During Ramadan an individual is required to abstain from food, liquids and intimacy from dawn to sunset. The intention to fast must be made every day before dawn. The intention (or niyyah) may be made during the night before going to sleep or it can also be made at the time of suhoor (or pre-dawn meal).
It is acceptable not to fast during Ramadan if you are pregnant, have a physical or mental illness, are elderly, experiencing severe thirst or hunger, travelling, or your life is threatened should you not break the fast.
For many Muslim women across the world, Ramadan means not just a month of spirituality but also a lot of extra work - with constant juggling between day job, household, preparing the feasts, and observing the religious rituals which include fasting during the day and praying all through the night.
Many women agree that - despite the extra commitments, the running-around, and also the sleepless nights - Ramadan is a unique experience for them.
Anyone who fasted during the holy month will have experienced a significant shock to the system, as 11 months of dietary and sleeping habits were thrown into disarray. And now you need to readjust to normal routines again. No matter how careful you might have been to not overindulge at iftars and suhoors, or to maintain disciplined regimes with exercise and sleep, the transition that began with the Eid celebrations needs to be carefully managed in the coming days.
“Your metabolic process undergoes a change because of the difference in eating schedules and timings,” cautions Jasna Kizhakkeveetil, a dietician based at Aster Clinic in Dubai’s Al Qusais. “It is essential to ensure that you make a smooth transition from fasting into a regular dietary routine.”
The most important thing to focus on is a healthy diet that is balanced and includes all food groups – carbohydrates, fats and proteins, with more focus on vegetables, healthy grains and lean protein.”
A healthy exercise regime is also a crucial, says AlMheiri. “I know a lot of people who stop exercising during Ramadan, so I always recommend going back to an exercising schedule, and if you don’t have one, then start exercising. Every week we push starting a regime to the next week, and that next week will never come,” she says. “The sooner you start, the easier it is.”.
Around 90 per cent of her patients have gained some weight during Ramadan, she adds. “Around 4kg to 5kg, because of fasting for more than 13 hours and then sitting on a Ramadan table which has every single imaginable dish and desert.
As Orthodox and Christians have also gone through fasting and feasting for their Easter Celebrations, going back to a healthy routine and exercise is a safe recommendation for everyone. And as I always say, you cannot put your body, and mind, on hold for a period of time and think (or dream) it will start and function like a race car. Try to speed your racing car when the engine is cold :)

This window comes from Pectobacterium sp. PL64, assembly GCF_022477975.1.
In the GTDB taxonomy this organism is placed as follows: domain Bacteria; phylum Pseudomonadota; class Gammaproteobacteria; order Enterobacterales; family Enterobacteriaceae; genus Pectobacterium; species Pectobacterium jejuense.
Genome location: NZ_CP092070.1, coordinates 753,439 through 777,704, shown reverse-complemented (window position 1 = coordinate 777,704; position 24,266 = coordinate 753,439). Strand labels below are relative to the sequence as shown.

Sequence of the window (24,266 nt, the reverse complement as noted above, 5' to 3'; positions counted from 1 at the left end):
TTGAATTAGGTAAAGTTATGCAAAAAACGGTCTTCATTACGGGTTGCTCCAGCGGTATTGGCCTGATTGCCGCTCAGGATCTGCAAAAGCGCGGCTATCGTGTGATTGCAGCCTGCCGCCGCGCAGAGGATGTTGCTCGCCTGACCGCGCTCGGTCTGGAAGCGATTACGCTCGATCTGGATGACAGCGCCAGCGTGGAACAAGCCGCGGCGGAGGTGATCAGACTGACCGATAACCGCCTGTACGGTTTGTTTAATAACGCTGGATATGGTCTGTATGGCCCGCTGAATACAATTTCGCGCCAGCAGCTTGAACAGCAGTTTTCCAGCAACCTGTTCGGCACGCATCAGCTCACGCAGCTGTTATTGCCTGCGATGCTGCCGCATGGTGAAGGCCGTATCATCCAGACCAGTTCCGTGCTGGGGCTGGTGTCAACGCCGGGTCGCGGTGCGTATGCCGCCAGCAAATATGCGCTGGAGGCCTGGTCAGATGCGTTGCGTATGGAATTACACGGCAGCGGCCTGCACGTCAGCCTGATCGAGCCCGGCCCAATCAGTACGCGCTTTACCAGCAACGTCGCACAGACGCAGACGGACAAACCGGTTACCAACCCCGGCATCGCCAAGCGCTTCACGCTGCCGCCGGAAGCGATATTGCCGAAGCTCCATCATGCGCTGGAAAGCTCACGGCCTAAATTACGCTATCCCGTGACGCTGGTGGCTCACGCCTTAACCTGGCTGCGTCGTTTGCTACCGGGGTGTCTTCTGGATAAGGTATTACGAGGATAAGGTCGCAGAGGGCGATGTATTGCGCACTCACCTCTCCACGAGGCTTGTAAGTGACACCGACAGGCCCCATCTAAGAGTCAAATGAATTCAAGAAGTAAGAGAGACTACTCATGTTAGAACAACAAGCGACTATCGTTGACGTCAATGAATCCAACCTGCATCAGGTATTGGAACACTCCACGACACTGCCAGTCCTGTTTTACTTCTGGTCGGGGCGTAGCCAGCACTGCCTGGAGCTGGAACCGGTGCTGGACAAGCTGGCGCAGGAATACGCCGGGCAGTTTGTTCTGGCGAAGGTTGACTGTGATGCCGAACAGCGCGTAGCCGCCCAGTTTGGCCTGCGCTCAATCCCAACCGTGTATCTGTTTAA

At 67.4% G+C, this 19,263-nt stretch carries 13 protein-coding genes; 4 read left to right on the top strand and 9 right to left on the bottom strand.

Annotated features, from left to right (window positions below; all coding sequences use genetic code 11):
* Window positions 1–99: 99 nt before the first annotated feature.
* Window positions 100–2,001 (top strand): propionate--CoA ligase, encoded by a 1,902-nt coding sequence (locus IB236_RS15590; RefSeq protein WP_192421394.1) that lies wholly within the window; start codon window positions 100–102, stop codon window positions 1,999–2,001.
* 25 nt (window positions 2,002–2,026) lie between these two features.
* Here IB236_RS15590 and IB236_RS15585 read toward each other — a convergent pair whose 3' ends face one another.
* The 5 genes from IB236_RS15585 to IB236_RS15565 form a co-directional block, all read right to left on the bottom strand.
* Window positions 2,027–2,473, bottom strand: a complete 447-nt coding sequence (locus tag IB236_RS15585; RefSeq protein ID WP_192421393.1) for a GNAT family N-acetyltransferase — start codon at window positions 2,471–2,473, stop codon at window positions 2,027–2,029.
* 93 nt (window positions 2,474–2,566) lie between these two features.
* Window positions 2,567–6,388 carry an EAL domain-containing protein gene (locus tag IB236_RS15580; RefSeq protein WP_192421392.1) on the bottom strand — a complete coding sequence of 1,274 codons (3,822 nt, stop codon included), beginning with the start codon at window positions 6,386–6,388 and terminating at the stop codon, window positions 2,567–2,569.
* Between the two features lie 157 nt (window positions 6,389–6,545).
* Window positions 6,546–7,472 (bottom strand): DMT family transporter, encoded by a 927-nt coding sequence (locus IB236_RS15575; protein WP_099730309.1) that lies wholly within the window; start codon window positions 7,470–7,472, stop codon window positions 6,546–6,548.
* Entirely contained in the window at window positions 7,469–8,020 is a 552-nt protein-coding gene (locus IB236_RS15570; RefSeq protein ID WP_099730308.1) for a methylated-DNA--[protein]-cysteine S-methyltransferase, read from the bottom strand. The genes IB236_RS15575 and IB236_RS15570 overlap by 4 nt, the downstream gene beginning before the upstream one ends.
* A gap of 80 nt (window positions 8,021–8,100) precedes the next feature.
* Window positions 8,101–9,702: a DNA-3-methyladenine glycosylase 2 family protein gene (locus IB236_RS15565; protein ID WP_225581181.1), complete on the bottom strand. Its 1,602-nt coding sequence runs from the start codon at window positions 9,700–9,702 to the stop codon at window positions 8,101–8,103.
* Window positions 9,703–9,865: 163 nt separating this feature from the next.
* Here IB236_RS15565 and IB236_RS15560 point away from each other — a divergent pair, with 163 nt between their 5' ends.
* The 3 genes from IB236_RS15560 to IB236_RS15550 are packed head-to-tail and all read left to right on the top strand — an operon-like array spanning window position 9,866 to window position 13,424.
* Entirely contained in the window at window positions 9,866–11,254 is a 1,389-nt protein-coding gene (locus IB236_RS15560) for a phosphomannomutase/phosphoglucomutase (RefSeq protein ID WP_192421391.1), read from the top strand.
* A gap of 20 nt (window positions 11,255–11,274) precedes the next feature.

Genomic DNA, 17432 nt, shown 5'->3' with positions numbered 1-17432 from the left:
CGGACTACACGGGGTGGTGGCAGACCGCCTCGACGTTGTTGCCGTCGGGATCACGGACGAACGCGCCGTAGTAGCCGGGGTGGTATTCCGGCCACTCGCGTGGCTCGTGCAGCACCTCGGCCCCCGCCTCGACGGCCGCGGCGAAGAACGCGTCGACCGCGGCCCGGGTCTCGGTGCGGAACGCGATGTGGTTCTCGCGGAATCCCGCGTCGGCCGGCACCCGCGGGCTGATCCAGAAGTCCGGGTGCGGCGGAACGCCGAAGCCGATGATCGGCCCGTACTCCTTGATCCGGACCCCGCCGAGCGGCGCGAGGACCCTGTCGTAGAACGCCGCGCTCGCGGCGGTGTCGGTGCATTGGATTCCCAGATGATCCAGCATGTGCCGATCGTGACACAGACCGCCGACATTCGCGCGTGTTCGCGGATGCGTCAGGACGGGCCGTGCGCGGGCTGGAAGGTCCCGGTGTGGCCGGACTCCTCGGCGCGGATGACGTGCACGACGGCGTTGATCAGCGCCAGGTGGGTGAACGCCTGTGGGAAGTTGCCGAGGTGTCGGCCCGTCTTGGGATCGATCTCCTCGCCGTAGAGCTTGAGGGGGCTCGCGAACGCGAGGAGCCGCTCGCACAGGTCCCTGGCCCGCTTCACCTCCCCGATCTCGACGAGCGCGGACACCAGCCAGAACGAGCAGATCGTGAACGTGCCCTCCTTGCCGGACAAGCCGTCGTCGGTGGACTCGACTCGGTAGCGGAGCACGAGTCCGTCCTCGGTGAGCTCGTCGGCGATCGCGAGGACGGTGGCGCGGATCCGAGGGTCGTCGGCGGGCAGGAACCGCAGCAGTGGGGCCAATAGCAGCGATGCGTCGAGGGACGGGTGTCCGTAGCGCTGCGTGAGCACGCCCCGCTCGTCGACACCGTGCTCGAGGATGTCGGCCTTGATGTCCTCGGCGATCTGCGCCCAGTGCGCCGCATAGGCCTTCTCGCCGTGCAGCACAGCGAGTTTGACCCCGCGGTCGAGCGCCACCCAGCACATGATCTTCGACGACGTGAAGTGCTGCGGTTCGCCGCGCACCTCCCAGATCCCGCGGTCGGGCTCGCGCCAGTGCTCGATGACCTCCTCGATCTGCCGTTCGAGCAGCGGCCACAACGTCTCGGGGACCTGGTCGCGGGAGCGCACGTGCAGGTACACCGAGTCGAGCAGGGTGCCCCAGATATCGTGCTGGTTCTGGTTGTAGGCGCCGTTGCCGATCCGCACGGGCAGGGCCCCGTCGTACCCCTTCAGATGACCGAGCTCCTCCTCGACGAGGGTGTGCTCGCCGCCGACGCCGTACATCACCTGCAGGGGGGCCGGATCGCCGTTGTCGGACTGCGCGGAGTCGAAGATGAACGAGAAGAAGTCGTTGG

So one step at the time, intention is the key, and let's not put it off until later.
Here are some easy routines that each of use can do or choose, according to the time we have and yes, we all have at least 20 minutes times, every day of the week, to exercise.
For a full body work out, that can be done at home, with no equipment, spend your 20 minutes with Charlee Atkins.
If you have done some yoga and are familiar with Vinyasa Flow, I recommend this 15 minutes video from OM Green Wellness. It's a Quick 15 minutes full body yoga flow, this yoga practice will tone and sculpt your entire body. This yoga practice is for busy professionals that might not have one hour to practice yoga. If you are a beginner but love the idea of this flow, then start with Yoga by Candace. This is a 20 min yoga sequence that's best for people who are new to yoga. It's a flow sequence, but slowly than your traditional vinyasa.
If you don't want to, or cannot do, exercise, you still should do some stretching. This is a special video, gentle stretching exercises in this 5 Minute Full Body Stretching Routine for flexibility and increased mobility. Daily stretching is essential for women over 50 because as they age they can loose 50% of their flexibility, causing stiffness in the body and soreness in their joints.
If you still need to be convinced about the importance of exercise, beyond the feel good factor, here are some (very) good reasons to start a program and keep going:
Control blood pressure
Protect against diabetes
Ward off depression, anxiety, and insomnia
Enhance balance and strength (minimizing accidental falls)
Decrease the risk of certain cancers
Maintain normal weight
Lessen the pain of osteoarthritis
So one step at the time, the intention is the key, and let's not put it off until later. Here are some easy routines that each of use can do or choose, according to the time we have (or think we have). And yes, we all do have at least 20 minutes a day to practice some exercise.
Important notice: Older individuals, especially those who have led a very sedentary lifestyle, should check with their doctors before embarking on a vigorous exercise regimen. Additional testing (such as a stress test) may be necessary.
If you think you are "too old for that", have a look at Susan Good webpages and the special blog on "PERFECT MORNING ROUTINES FOR WOMEN OVER THE AGE OF 50!". No more excuses!
Let's get ready for a great summer, loving ourselves, and enjoying moments as they come, mindful and thankful.